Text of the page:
For this issue papers of topics such as ""Can methodological applications develop critical thinking?"" (Blackman and Benson), ""Getting the most from NUD•IST/Nvivo"" (Dean and Sharp), ""Applying Multidimensional Item Response Theory Analysis to a Measure of Meta‑Perspective Performance"" (Kacmar et al), ""A few proposals for designing and controlling a doctoral research project in management sciences"" (Lauriol), ""Validation of Simulation based Models: a Theoretical Outlook"" (Martis), ""Motivators for Australian consumers to search and shop online"" (Michael), ""A case study on the selection and evaluation of software for an Internet organisation"" (van Staaden and Lubbe) have been accepted.

I trust that readers will find these papers as interesting as I have."

 

Keywords: Black Box testing, business process, CAQDAS, coding and reporting, commercial software system, consumer behaviour, critical thinking, dynamic models, evaluation, internet, interpreting data transcription, item response theory, modeling motivating factors, NUD*IST/NVivo, qualitative research reporting, request for proposal (RFP), research methodology, scale development simulation, software, validation process, validation schemes, validation, vendors

 

Share |

Journal Issue

Volume 9 Issue 1, ECRM 2010 Special issue Part 2/Jan 2011 / Jan 2011  pp1‑87

Editor: Ann Brown, David Douglas, Marian Carcary, Jose Esteves

View Contents Download PDF (free)

Editorial

These papers dealt with the problems facing management researchers in a variety of ways. The keynote paper by Eileen Trauth discusses the issues that gender research raise for business. Three papers offer advice on qualitative data analysis, of which the paper by Carcary deals with methods of collection using IT, Ryan and Ogilvie identify an unusual data source and the third (Reiter et al) deals with the problem of choosing the appropriate research method. The two papers on research methodology address entirely different types of issue. The paper by Knowles and Michielsens gives all a fascinating insight into research methods that top journals apparently prefer. Iacono et al demonstrate how effective case study methods can be in developing theory. The two final papers address the subject of teaching research methods but again offer widely different views.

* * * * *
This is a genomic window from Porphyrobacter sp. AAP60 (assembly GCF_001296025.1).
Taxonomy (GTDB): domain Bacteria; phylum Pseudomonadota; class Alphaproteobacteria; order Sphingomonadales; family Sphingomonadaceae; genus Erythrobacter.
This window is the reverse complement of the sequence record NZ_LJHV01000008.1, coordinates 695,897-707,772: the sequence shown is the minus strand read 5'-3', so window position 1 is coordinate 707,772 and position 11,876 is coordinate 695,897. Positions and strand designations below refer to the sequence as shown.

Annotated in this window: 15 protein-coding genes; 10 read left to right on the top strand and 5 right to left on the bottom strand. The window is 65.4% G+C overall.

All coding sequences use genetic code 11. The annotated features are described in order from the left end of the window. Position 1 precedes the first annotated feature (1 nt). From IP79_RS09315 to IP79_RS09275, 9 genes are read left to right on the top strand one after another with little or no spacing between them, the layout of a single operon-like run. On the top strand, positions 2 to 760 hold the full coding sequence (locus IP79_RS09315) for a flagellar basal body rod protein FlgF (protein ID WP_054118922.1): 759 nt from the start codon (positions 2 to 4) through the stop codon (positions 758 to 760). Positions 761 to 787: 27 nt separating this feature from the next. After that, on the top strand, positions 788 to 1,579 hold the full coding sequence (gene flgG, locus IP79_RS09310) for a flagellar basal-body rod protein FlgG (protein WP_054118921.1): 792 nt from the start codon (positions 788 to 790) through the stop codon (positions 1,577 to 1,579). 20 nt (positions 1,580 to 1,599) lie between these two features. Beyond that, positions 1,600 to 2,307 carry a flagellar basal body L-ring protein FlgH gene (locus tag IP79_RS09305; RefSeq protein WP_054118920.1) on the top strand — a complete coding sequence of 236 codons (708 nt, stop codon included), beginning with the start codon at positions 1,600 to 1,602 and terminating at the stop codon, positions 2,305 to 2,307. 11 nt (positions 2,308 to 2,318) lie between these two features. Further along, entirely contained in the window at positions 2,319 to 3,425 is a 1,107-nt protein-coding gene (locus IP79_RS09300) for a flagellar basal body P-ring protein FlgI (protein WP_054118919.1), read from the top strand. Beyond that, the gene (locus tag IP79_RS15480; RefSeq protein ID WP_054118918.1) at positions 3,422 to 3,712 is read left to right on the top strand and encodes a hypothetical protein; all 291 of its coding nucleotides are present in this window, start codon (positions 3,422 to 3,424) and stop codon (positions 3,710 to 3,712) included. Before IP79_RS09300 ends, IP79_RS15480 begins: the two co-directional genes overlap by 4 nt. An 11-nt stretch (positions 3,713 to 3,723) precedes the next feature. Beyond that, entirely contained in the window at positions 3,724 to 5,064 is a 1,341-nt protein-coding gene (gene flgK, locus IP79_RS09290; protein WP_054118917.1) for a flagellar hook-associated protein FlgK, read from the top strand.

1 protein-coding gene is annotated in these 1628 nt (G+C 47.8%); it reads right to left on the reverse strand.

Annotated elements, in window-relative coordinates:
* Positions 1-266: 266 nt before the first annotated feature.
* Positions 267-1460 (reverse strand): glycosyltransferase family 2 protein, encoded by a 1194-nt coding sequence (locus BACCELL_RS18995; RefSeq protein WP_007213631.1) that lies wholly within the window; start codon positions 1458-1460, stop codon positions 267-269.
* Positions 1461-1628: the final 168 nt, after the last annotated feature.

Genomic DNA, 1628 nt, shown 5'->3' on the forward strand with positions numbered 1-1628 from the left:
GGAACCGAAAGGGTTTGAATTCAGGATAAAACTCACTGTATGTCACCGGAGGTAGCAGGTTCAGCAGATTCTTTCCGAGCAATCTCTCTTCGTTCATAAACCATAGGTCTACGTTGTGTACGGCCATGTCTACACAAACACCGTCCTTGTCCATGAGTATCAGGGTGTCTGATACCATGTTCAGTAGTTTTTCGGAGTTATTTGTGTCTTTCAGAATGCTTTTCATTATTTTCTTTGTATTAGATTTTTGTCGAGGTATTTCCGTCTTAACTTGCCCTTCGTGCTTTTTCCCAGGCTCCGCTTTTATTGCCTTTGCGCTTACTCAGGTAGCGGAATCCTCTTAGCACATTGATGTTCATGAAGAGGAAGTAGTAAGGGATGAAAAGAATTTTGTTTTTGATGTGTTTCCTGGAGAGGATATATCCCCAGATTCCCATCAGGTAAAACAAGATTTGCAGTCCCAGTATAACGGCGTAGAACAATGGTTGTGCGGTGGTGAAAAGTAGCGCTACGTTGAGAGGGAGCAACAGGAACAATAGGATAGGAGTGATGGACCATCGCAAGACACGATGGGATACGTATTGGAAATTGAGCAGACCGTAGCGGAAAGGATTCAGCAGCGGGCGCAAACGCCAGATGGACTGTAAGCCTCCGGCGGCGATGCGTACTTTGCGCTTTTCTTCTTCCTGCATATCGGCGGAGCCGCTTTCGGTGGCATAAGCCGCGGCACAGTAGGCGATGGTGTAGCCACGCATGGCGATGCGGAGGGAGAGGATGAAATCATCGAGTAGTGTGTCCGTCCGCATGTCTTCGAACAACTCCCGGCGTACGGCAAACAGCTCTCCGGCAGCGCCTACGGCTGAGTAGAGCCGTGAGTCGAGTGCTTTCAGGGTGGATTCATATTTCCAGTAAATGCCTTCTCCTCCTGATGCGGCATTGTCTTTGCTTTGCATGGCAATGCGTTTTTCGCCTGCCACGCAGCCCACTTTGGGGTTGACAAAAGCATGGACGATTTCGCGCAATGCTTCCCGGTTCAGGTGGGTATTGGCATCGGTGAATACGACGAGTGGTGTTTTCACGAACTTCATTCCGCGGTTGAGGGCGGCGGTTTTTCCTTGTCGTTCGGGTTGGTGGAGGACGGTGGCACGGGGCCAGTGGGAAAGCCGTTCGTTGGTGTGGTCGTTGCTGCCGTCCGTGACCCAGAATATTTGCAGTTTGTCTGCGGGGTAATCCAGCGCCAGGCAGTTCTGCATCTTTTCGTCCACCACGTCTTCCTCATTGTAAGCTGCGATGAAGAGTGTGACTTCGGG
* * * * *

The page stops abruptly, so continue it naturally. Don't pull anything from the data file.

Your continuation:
Keywords: autodriving, building theory from case studies, CAQDAS, case study research, categorisation, coding, critical theory, diversity, epistemology, feminism, gender and IT, gender differences, grounded theory, individual differences, interpretive research, interpretivist research, interviews, iterative process, marking rubrics, memos, N-vivo, phenomenology, photoelicitation, positivist research, primary data, projective prompts, qualitative, qualitative data analysis, qualitative research, quantitative, RAE 2008, REF 2013, research audit trail, research in large classes, research mentors, research method selection, research methodology, research methods, research outcomes, research training, social inclusion, teaching quantitative research, theory, theory of gender , Web 2, women and IT workforce,

 

Share |